Spot gold struck its highest level since Nov. 17 at $1,225.30 an ounce, and was up 0.50 percent at $1,215.11. U.S. gold futures for April delivery settled up 0.9 percent at $1,219.40.
"Gold... successfully traded through its resistance at $1,220," Heraeus trader Alexander Zumpfe said. "If it closes above there, the short-term uptrend is back and a test of $1,235 might be on the cards."
The weakening dollar was the main factor driving gold higher, along with concerns about political risk, Afshin Nabavi, head of trading at MKS, said.
"Gold has benefited on the back of yesterday's FOMC meeting and recent U.S. policy statements," said RBC Capital Markets in a research note.
"Overall, this provides further support to our view that gold is likely best bought as a risk overlay this year. We are not necessarily a buyer at current levels and prefer buying on likely dips."
U.S. non-farm payroll data for January will be closely watched on Friday. The report is seen as a key barometer of the health of the U.S. economy and will be examined for signs that growth is strong enough to support further interest rate hikes.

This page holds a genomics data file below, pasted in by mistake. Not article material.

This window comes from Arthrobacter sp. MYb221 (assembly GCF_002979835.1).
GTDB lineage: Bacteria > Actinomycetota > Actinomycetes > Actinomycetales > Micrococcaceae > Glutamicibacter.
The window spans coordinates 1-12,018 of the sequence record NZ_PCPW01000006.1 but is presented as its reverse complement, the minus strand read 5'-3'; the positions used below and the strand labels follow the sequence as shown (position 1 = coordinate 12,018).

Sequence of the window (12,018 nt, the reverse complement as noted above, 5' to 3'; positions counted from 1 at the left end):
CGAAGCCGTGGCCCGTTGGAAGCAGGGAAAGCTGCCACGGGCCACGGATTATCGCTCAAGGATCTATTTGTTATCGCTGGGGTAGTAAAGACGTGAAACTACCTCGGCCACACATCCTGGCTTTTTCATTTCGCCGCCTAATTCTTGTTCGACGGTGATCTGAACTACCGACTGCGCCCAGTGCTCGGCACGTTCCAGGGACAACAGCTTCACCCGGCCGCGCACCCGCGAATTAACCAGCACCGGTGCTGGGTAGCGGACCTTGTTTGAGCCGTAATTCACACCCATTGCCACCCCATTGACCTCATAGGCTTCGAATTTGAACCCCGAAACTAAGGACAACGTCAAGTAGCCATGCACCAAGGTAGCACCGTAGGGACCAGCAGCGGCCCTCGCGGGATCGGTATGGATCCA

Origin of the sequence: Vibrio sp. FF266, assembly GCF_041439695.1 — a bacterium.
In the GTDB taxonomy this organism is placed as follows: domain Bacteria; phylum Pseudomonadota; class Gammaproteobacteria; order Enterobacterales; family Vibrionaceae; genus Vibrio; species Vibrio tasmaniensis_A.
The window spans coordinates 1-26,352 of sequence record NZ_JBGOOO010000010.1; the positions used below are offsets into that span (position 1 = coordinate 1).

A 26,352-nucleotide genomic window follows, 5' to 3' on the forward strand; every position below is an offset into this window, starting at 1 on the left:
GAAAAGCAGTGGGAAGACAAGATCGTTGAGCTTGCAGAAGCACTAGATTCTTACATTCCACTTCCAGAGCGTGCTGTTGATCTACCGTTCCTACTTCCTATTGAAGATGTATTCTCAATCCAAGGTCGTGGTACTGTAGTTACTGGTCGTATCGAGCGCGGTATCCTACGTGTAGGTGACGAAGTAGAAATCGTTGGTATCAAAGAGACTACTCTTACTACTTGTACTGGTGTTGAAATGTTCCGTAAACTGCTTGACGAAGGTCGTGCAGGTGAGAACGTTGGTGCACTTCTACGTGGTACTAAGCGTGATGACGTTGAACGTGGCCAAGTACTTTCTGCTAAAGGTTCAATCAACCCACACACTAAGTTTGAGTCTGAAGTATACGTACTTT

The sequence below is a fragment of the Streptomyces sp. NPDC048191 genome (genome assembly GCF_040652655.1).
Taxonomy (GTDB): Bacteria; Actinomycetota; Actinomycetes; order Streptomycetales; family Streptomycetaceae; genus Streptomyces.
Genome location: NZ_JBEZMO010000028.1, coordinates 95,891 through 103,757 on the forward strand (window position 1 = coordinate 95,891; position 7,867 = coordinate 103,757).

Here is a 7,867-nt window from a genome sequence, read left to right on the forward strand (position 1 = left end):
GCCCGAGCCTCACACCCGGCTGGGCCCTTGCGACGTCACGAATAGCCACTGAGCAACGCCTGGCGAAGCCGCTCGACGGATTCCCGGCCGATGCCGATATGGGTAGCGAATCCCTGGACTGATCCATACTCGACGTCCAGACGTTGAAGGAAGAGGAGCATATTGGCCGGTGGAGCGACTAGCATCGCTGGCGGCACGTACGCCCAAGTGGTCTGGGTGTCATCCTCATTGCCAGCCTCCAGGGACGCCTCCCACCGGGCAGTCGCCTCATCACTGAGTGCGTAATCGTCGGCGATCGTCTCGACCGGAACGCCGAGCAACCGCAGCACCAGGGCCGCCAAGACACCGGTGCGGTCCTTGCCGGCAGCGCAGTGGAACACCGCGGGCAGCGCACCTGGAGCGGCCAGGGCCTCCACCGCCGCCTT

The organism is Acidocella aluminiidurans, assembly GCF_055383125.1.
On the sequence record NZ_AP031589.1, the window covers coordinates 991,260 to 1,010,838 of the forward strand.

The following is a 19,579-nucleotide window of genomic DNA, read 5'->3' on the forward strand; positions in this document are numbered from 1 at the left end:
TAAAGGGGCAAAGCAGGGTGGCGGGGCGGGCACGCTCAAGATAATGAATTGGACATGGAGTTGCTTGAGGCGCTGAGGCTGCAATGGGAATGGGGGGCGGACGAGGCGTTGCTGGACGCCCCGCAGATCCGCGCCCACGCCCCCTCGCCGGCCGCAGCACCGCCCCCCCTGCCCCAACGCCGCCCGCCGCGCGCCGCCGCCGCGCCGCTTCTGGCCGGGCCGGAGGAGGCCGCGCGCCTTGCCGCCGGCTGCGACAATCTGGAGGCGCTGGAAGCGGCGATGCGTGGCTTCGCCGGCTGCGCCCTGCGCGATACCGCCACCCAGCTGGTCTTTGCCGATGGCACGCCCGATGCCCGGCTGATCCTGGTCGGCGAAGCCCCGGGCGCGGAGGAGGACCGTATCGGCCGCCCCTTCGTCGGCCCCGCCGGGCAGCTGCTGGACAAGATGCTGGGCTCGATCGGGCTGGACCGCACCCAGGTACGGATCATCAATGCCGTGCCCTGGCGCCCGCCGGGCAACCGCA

Gold is highly sensitive to rising U.S. rates, which increase the opportunity cost of holding non-yielding bullion while boosting the dollar, in which it is priced.
Investors' interest in gold rose after the U.S. currency suffered its worst January in 30 years. The world's largest gold-backed exchange-traded fund, SPDR Gold Shares, reported its biggest one-day inflow in nearly four months on Wednesday, of 10.7 tonnes.
That has helped to support gold despite the absence of many Asian buyers because of the Lunar New Year holiday this week.
"The sharp rebound after a pull down below $1,200 and the Asian pricing model, despite the Chinese New Year, seem favorable," said Spencer Campbell, general manager with Kaloti Precious Metals in Singapore. "We see a lot of bullish signals."
Among other precious metals, silver was down 0.57 percent at $17.41 an ounce, while platinum was up 0.01 percent to $996.10.